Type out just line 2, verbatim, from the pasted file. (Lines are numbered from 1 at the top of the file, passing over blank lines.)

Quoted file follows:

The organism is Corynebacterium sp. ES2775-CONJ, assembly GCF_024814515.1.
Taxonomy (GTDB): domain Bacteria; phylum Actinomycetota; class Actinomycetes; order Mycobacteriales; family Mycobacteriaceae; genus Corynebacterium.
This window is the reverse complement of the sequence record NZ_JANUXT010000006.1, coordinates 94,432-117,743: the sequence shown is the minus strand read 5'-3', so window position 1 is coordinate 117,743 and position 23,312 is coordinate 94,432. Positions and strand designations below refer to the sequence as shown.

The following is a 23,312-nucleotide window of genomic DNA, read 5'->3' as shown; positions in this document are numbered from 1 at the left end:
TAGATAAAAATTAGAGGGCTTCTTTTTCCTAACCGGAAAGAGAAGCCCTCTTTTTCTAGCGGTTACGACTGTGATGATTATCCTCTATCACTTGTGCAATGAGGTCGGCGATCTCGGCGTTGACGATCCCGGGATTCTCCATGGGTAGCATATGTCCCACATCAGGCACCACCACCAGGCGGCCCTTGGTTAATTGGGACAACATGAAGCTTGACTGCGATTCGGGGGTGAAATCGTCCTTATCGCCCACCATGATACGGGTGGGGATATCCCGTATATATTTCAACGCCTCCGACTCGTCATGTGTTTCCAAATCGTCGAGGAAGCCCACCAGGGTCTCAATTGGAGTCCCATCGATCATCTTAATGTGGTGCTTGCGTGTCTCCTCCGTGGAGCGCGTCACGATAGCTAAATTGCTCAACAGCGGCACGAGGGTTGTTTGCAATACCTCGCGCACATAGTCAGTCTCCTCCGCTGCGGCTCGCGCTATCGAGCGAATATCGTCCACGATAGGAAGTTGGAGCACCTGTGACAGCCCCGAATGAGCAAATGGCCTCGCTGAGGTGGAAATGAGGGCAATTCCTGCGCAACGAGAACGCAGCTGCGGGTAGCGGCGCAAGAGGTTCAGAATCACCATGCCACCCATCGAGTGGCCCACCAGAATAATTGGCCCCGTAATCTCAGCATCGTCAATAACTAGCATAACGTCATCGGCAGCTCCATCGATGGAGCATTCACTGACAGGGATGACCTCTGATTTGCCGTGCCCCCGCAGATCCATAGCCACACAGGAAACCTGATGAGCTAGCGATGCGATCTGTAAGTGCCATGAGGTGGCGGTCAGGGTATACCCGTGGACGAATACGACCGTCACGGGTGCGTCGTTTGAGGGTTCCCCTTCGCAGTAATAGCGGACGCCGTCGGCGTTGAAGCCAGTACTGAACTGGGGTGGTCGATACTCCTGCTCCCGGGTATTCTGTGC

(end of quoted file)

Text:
Taxonomy (GTDB): domain Bacteria; phylum Actinomycetota; class Actinomycetes; order Mycobacteriales; family Mycobacteriaceae; genus Corynebacterium.